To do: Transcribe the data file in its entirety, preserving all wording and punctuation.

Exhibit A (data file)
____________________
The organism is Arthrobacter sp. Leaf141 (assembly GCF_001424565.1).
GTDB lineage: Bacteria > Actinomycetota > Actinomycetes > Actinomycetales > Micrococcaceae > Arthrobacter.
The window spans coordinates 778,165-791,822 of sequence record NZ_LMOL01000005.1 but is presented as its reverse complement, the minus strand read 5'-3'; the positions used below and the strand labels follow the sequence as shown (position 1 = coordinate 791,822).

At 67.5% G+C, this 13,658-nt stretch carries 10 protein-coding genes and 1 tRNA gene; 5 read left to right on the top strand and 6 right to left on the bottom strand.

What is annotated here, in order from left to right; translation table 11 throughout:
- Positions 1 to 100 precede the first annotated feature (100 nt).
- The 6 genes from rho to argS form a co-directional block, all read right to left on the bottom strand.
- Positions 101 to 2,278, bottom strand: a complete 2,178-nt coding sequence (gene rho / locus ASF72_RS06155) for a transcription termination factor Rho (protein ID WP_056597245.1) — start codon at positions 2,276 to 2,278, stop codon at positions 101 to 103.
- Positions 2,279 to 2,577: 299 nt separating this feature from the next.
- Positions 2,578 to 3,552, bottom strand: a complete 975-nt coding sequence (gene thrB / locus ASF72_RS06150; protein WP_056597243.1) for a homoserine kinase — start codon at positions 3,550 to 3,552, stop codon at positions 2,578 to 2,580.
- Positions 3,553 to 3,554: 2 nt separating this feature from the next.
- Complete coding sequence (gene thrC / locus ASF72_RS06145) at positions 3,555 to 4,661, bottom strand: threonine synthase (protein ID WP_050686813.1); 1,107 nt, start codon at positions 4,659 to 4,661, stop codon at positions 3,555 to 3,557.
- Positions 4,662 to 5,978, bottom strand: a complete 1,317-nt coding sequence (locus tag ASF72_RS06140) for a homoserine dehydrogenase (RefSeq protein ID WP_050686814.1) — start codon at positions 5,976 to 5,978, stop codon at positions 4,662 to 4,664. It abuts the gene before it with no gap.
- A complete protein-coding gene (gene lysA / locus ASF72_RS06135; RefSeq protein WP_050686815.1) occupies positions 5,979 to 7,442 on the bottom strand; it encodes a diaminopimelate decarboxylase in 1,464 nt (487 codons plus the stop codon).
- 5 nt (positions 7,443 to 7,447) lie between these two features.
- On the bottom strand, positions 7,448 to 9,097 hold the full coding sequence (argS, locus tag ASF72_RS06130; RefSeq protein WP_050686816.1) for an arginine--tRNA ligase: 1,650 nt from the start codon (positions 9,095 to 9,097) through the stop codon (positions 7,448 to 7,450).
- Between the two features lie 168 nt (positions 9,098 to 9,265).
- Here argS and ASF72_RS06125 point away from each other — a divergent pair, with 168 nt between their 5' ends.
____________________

The organism is Arthrobacter sp. Leaf141 (assembly GCF_001424565.1).
GTDB lineage: Bacteria > Actinomycetota > Actinomycetes > Actinomycetales > Micrococcaceae > Arthrobacter.
The window spans coordinates 778,165-791,822 of sequence record NZ_LMOL01000005.1 but is presented as its reverse complement, the minus strand read 5'-3'; the positions used below and the strand labels follow the sequence as shown (position 1 = coordinate 791,822).

At 67.5% G+C, this 13,658-nt stretch carries 10 protein-coding genes and 1 tRNA gene; 5 read left to right on the top strand and 6 right to left on the bottom strand.

What is annotated here, in order from left to right; translation table 11 throughout:
- Positions 1 to 100 precede the first annotated feature (100 nt).
- The 6 genes from rho to argS form a co-directional block, all read right to left on the bottom strand.
- Positions 101 to 2,278, bottom strand: a complete 2,178-nt coding sequence (gene rho / locus ASF72_RS06155) for a transcription termination factor Rho (protein ID WP_056597245.1) — start codon at positions 2,276 to 2,278, stop codon at positions 101 to 103.
- Positions 2,279 to 2,577: 299 nt separating this feature from the next.
- Positions 2,578 to 3,552, bottom strand: a complete 975-nt coding sequence (gene thrB / locus ASF72_RS06150; protein WP_056597243.1) for a homoserine kinase — start codon at positions 3,550 to 3,552, stop codon at positions 2,578 to 2,580.
- Positions 3,553 to 3,554: 2 nt separating this feature from the next.
- Complete coding sequence (gene thrC / locus ASF72_RS06145) at positions 3,555 to 4,661, bottom strand: threonine synthase (protein ID WP_050686813.1); 1,107 nt, start codon at positions 4,659 to 4,661, stop codon at positions 3,555 to 3,557.
- Positions 4,662 to 5,978, bottom strand: a complete 1,317-nt coding sequence (locus tag ASF72_RS06140) for a homoserine dehydrogenase (RefSeq protein ID WP_050686814.1) — start codon at positions 5,976 to 5,978, stop codon at positions 4,662 to 4,664. It abuts the gene before it with no gap.
- A complete protein-coding gene (gene lysA / locus ASF72_RS06135; RefSeq protein WP_050686815.1) occupies positions 5,979 to 7,442 on the bottom strand; it encodes a diaminopimelate decarboxylase in 1,464 nt (487 codons plus the stop codon).
- 5 nt (positions 7,443 to 7,447) lie between these two features.
- On the bottom strand, positions 7,448 to 9,097 hold the full coding sequence (argS, locus tag ASF72_RS06130; RefSeq protein WP_050686816.1) for an arginine--tRNA ligase: 1,650 nt from the start codon (positions 9,095 to 9,097) through the stop codon (positions 7,448 to 7,450).
- Between the two features lie 168 nt (positions 9,098 to 9,265).
- Here argS and ASF72_RS06125 point away from each other — a divergent pair, with 168 nt between their 5' ends.